The London Borough of Lambeth has proposed a £100m fund for survivors of historic child sexual, physical and psychological abuse at its former children’s homes.
Its cabinet is due to consider the idea next week.
The council said the scheme would provide swift and compassionate redress, “while ensuring compensation for survivors of abuse is not swallowed up by lawyers’ fees”.
It has persuaded the Government to allow the scheme to be counted as capital, so it can borrow the money needed without an associated council tax increase.
Leader Lib Peck said: “Terrible abuse occurred at Lambeth children’s homes prior to their closure in the 80s and 90s and for many the trauma suffered by survivors lives on to this day.
“As the current leader of Lambeth Council I make a full and genuine apology for the abuse that people suffered due to historic failings in the care system.”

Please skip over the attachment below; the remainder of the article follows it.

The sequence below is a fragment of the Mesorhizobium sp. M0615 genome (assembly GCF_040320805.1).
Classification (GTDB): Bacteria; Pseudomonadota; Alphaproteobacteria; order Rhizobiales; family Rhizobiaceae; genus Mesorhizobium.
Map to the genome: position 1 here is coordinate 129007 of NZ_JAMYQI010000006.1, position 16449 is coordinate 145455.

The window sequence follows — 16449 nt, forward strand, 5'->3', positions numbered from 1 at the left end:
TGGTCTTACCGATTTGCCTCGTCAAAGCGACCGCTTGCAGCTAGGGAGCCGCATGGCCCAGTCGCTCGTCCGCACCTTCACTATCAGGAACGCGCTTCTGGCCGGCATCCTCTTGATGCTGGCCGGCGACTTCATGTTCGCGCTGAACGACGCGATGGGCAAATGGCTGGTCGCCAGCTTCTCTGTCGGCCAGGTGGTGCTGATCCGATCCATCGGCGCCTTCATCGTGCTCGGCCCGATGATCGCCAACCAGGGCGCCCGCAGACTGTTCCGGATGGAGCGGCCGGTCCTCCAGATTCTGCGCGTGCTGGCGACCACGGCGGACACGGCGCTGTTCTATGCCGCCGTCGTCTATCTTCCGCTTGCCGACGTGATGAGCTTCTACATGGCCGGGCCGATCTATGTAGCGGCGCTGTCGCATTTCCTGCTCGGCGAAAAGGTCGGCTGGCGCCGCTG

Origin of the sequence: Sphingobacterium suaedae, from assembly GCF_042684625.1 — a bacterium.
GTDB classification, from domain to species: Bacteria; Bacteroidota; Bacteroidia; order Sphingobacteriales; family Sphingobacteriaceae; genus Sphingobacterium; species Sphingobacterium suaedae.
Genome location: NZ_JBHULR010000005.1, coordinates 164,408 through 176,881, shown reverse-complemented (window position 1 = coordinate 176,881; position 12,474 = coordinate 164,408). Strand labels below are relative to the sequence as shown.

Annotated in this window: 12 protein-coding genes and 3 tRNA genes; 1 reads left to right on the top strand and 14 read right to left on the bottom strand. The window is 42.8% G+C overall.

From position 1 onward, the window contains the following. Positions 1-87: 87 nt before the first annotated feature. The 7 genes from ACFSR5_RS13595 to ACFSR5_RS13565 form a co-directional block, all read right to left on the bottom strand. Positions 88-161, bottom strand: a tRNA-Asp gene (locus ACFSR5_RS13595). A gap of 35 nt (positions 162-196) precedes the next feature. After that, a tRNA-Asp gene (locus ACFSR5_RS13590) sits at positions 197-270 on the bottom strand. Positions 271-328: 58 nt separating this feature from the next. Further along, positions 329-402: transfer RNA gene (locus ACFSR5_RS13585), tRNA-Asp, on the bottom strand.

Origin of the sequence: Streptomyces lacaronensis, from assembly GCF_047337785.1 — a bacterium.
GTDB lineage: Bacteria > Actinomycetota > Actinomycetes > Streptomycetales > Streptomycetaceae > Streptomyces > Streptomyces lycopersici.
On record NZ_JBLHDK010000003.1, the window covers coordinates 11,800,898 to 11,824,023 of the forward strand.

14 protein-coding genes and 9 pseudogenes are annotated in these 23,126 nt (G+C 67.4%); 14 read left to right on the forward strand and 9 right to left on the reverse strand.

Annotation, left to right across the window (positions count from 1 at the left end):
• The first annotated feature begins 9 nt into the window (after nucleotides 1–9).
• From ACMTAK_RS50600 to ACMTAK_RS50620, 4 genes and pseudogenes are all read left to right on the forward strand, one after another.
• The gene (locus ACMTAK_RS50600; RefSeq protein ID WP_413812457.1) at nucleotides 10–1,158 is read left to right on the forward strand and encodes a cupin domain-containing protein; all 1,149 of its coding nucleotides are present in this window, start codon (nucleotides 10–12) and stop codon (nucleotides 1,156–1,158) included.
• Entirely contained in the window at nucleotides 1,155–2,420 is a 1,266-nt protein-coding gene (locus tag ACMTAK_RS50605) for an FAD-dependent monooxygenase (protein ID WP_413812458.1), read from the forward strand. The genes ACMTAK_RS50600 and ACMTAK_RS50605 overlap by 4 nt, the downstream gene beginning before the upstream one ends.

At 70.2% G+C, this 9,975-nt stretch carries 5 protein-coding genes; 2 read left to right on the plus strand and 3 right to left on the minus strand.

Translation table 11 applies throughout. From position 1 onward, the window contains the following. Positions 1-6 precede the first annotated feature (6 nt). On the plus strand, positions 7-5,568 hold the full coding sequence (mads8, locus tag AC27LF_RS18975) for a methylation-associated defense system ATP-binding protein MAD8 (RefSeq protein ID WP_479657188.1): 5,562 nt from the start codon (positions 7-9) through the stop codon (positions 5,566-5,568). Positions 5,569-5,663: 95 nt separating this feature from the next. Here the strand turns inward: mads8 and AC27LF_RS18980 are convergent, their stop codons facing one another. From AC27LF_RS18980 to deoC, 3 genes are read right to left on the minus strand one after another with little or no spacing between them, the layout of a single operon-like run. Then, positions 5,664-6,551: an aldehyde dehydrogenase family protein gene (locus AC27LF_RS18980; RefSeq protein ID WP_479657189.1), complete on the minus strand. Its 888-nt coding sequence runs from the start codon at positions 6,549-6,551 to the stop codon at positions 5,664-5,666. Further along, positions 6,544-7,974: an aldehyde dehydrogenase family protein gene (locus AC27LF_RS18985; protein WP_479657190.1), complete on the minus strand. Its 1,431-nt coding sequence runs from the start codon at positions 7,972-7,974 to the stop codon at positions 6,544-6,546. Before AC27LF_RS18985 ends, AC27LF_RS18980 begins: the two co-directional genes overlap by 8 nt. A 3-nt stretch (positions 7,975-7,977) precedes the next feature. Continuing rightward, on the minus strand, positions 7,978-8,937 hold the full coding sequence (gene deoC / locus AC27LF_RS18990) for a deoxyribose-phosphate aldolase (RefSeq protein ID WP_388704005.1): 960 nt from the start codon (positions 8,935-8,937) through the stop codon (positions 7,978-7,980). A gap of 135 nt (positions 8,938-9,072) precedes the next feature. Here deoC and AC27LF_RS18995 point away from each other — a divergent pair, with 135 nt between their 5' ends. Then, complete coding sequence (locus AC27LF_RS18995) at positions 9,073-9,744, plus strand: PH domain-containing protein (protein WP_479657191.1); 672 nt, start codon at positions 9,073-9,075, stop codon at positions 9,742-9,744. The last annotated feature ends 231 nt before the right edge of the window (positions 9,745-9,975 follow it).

She said previous administrations had not dealt with “a very dark period of Lambeth’s history”.
The redress scheme will offer a formal apology, compensation and access to specialist counselling with a ‘harm’s way’ payment of up to £10,000 and avoids the need for survivors to take the matter to the courts.
Cllr Peck said: “We have acted now to deliver this scheme because survivors have already waited too long for redress and there is sadly little prospect of national action on this issue in the near future.”
The abuses came to light in 2012 when the police’s Operation Yewtree investigation led to survivors coming forward.
Lambeth said all former residents of its children’s homes would be eligible to apply to the redress scheme and would be given independent legal support paid for by the council when they applied. An independent panel would consider any appeals relating to applications.
Survivors who went from a council run children’s home to foster care will also be able to claim for any abuse committed by their carers.